In 2013, the Colorado Department of Education (CDE) recognized the need for more options to 1) prevent IEPs from moving into contentious and costly dispute processes, and 2) improve outcomes for students. As a result, the Alternative Dispute Resolution Advisory Board was formed to explore possible options. Ultimately, IEP Facilitation was the highly promising practice that Colorado decided to pursue.
CDE now offers state-sponsored IEP facilitations as well as trainings for IEP team members interested in improving their conflict resolution and facilitation skills. For more information on these trainings for IEP team members, see their Stakeholder and Participant Training Continuum Practice.
The Alternative Dispute Resolution Advisory Board, made up of broad representation from across the state, informs the IEP facilitation programs at CDE. The Advisory Board’s mission is to reduce the need for formal dispute resolution measures by providing a funded support system and toolbox of options for all special education stakeholders that lead to a more collaborative IEP process and relationships.
CDE employs an Alternative Dispute Resolution Specialist and currently has four, state-sponsored facilitators.
CDE encourages IEP Team members to first contact their local Special Education Coordinator if they believe a facilitated IEP meeting would be helpful. A number of districts have a trained facilitator on staff and that may be an option the IEP Team may want to pursue.
State-sponsored IEP facilitation is a voluntary service offered at no cost to districts and parents of students with disabilities. A parent or school district representative may make the request for a state-sponsored facilitator via an online form available on the CDE website. Both the parent and school district need to agree prior to a facilitator being assigned.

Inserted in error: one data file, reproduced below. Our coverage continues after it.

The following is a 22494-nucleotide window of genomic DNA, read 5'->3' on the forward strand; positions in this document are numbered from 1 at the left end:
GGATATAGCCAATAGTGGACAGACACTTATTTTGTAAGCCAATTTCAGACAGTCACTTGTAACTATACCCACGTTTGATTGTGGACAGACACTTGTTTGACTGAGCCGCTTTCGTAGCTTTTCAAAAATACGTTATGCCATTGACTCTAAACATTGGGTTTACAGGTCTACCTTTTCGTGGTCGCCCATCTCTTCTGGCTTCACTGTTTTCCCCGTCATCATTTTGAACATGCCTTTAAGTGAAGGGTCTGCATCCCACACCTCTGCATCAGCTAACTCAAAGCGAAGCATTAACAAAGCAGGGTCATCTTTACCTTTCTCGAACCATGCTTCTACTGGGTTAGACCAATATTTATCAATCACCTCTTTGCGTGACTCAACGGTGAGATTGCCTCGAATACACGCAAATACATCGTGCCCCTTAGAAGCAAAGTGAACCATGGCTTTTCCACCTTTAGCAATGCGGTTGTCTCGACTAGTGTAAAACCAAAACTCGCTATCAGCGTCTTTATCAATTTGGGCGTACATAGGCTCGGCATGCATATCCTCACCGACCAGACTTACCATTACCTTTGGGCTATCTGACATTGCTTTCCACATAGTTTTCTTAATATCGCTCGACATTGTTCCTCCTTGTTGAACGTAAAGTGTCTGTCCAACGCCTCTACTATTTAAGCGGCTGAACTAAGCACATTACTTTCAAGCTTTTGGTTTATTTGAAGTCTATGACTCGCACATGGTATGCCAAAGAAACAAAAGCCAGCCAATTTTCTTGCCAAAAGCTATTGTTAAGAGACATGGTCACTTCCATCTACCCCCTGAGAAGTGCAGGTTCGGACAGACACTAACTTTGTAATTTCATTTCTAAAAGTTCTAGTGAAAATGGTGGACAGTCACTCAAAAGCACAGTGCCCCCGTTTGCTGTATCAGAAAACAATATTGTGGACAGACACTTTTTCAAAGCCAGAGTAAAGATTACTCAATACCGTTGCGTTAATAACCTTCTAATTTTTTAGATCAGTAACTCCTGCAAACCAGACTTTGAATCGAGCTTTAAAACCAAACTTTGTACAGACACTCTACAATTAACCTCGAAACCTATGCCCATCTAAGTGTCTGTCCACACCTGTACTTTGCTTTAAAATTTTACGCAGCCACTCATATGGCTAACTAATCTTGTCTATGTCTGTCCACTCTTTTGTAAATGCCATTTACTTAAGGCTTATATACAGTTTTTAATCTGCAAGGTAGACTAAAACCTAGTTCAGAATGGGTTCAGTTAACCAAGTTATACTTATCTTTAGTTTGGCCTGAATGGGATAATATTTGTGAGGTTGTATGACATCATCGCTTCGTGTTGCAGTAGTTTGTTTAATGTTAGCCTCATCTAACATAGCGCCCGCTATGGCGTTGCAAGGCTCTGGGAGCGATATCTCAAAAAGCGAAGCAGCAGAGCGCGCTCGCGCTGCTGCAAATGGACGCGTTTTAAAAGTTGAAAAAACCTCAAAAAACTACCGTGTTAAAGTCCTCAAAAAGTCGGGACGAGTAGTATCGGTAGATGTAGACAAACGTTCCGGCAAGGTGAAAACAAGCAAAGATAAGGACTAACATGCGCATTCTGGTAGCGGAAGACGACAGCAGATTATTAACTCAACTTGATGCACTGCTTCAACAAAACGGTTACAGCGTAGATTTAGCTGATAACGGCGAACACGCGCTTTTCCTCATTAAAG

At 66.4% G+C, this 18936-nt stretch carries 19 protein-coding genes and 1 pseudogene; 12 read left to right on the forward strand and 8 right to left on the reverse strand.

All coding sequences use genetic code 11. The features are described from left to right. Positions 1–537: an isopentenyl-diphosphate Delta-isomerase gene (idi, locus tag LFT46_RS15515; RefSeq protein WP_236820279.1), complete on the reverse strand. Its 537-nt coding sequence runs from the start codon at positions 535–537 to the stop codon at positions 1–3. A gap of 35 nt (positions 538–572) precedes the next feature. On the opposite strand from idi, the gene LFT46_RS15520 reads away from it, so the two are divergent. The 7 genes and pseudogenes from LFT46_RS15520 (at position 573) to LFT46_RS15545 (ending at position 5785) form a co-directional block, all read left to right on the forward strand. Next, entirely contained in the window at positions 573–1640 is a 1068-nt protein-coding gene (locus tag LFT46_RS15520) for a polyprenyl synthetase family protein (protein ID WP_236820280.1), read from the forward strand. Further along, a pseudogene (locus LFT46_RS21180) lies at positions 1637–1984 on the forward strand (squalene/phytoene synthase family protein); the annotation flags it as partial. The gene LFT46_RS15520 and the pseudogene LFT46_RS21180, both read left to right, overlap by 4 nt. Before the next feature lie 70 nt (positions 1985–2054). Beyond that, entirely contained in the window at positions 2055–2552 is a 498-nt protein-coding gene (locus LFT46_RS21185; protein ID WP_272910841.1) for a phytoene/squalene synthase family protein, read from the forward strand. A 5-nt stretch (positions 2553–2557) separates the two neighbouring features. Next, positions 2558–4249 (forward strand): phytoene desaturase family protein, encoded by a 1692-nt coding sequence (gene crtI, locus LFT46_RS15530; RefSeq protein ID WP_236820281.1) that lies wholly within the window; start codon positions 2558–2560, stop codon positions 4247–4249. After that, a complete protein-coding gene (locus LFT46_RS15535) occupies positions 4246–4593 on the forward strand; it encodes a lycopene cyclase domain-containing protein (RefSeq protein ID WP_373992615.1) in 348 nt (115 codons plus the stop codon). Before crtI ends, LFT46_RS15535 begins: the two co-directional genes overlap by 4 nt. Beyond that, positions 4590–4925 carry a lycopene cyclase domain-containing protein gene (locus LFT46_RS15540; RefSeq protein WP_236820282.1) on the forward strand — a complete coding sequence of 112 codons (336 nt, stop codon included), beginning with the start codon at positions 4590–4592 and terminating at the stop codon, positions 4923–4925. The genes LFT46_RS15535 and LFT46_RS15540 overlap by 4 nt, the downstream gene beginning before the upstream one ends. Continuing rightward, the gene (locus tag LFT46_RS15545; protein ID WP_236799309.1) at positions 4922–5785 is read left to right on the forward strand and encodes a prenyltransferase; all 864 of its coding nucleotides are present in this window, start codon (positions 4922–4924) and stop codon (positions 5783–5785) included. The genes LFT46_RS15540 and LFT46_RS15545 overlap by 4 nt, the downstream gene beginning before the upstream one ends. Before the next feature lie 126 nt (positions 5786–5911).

CDE also now offers tele-facilitation.
The IEP Facilitator is responsible for working with Administrative Units (districts) at the building level to facilitate IEP meetings at the request of the district or the family. Coordination includes: scheduling, collecting documentation, contacting the IEP Team, securing a co-facilitator when feasible, and conducting the meeting.
Minimum Qualifications for Facilitators
- Bachelor’s degree or equivalent related life experience/training
- Must complete IEP facilitation training prior to first assignment
- Must be able to demonstrate conflict resolution skills
- Prior experience as a mediator or facilitator, preferably in area of special education
- Deep knowledge of special education processes and programs
- Prior experience as a trainer
- Knowledge of adult learning styles
- Awareness of culturally-responsive practices
- Excellent verbal and written communication skills
- Excellent time management and organization skills
- Willingness to travel
- Bachelor’s degree or Master’s degree in education, special education, or related field
- Experience in special education including knowledge of legal requirements